The US House Of Representatives Just Voted To Decriminalise Weed
The US has just voted to decriminalise weed in a bid to embrace the views held by the majority of Americans.
The House of Representatives conducted the vote today, December 4, on the matter and will now take the bill – named the Marijuana Opportunity Reinvestment and Expungement (MORE) Act – to Congress in the hope of it being passed.
The vote marks the first time the House has ever voted in favour of decriminalising weed.
While this comes as a huge step for pro-cannabis campaigners, it’s thought that it will be unlikely that the bill will be passed as Senate Republicans have indicated there’s no appetite to pass the measure, reported Vice.
Prior to today’s vote, co-sponsor of the MORE Act, Rep. Earl Blumenauer, co-chair of the Congressional Cannabis Caucus, dubbed it the ‘right thing to do’ saying, ‘For too long, the war on drugs has targeted young people, especially Black people, and rejected the advice of experts.’
Blumenauer made the point that while the likes of cocaine and heroine are addictive, cannabis is not. He also made note of the drug’s medical usages too as it’s often used a source of managing pain, reported NBC News.
As per Vice, he also said:
We’re not rushing to legalise marijuana. The American people have already done that. We’re here because Congress has failed to deal with a disastrous war on drugs and do its part for the over 15 million marijuana users in every one of your districts. It’s time for Congress to step up and do its part. We need to catch up with the rest of the American people.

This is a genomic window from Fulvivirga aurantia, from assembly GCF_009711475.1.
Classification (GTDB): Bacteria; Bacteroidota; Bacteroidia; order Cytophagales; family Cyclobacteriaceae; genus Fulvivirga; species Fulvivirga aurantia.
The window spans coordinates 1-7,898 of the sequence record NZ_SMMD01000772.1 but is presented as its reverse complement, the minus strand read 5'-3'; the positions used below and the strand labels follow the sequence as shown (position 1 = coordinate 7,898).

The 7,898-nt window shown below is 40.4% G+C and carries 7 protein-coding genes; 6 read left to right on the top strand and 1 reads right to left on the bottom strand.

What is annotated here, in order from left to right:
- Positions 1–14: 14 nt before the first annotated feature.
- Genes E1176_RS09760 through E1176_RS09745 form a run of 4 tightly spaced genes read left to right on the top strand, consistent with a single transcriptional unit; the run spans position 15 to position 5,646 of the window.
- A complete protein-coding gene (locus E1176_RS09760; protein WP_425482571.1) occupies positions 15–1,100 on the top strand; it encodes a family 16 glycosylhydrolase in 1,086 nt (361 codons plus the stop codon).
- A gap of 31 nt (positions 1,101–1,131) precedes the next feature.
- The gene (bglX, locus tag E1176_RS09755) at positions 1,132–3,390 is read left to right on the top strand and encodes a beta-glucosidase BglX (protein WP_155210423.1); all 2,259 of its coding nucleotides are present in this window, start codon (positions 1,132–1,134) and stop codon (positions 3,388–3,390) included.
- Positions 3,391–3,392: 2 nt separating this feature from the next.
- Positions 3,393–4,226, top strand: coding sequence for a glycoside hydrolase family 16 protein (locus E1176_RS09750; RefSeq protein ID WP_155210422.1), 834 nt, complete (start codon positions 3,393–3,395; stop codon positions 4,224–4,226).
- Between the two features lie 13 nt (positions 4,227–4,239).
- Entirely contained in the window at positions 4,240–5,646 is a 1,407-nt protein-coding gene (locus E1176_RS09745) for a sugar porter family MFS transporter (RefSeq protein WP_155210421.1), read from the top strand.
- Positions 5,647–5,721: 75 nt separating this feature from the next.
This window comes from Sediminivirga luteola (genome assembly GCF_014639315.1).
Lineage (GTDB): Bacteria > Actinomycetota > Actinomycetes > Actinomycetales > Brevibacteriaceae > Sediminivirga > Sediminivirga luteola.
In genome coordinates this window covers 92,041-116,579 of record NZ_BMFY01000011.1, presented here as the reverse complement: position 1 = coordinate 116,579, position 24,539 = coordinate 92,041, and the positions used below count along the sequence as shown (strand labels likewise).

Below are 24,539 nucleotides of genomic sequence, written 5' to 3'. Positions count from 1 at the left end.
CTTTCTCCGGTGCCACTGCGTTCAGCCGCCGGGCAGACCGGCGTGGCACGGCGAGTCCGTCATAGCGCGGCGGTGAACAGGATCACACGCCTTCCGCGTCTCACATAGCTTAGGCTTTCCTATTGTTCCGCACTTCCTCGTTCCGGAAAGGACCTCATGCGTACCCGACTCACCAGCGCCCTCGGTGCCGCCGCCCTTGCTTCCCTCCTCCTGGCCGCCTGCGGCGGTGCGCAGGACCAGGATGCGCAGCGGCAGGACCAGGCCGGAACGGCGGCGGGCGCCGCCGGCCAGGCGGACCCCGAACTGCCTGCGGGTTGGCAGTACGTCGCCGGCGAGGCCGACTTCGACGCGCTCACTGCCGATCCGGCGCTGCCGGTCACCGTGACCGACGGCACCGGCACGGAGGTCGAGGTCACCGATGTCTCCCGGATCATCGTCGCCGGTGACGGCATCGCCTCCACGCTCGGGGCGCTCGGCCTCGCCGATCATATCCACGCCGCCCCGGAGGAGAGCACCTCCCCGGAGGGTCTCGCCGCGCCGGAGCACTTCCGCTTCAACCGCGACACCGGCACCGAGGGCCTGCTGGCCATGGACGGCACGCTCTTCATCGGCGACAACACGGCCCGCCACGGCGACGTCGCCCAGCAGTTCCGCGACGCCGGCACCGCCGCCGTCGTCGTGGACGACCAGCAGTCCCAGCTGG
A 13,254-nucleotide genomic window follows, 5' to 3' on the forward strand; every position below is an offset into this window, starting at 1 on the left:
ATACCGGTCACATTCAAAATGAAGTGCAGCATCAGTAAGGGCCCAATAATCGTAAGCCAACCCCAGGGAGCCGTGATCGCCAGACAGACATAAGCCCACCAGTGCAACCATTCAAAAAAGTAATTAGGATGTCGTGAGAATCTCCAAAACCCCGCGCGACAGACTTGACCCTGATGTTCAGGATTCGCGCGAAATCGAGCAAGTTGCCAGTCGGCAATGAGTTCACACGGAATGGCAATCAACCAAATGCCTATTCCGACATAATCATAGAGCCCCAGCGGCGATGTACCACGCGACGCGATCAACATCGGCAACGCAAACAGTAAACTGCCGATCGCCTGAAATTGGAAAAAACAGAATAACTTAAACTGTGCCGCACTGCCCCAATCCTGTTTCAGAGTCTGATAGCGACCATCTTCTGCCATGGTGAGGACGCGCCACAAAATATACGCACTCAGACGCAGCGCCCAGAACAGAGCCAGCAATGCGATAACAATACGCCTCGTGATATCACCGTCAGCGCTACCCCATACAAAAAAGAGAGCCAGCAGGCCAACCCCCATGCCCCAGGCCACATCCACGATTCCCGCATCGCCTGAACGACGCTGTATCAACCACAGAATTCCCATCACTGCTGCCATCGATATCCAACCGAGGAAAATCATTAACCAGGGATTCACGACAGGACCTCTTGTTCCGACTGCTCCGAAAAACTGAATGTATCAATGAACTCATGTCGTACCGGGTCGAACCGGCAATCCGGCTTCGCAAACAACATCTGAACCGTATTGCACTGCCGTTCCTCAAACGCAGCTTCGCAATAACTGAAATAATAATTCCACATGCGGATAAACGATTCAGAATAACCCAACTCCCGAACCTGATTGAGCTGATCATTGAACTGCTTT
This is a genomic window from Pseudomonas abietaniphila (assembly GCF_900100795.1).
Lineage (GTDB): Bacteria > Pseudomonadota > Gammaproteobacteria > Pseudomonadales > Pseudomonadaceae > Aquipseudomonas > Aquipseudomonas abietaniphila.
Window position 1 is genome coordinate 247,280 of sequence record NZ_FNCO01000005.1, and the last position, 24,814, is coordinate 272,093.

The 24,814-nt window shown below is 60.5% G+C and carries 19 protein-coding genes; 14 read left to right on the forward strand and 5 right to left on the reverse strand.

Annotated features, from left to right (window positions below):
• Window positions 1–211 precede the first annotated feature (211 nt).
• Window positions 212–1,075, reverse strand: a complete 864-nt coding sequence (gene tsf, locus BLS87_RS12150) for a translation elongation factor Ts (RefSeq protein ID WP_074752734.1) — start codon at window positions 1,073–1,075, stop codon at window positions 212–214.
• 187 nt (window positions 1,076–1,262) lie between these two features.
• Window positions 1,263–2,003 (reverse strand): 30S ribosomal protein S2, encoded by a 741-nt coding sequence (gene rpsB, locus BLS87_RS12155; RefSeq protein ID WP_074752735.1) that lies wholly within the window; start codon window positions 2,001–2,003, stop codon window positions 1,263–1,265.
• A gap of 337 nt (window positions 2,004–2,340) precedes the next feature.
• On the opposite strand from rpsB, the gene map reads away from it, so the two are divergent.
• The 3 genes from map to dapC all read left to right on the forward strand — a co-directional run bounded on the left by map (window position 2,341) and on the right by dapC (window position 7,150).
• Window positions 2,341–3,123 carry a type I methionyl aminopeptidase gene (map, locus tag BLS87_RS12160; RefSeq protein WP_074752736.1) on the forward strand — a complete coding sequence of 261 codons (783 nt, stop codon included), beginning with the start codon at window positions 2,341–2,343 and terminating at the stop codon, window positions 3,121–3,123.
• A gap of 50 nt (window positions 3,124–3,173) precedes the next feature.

Meanwhile, Rep. Debbie Lesko described the MORE act as ‘bad policy’ and that today’s vote was ‘wasting the House’s time’.
Lesko continued, ‘Not only is this a dereliction of duty, the bill is simply bad policy. It does nothing to deter the use of marijuana by children, fails to require a warning label on the health risks posed by marijuana, and disregards science that shows marijuana directly affects parts of the brain responsible for memory and learning.’
Despite her views, the House still voted to decriminalise the drug by a vote of 228-164.
According to Rolling Stone, the vote fell largely along party lines, with six Democrats voting against the bill and five Republicans voting for it.
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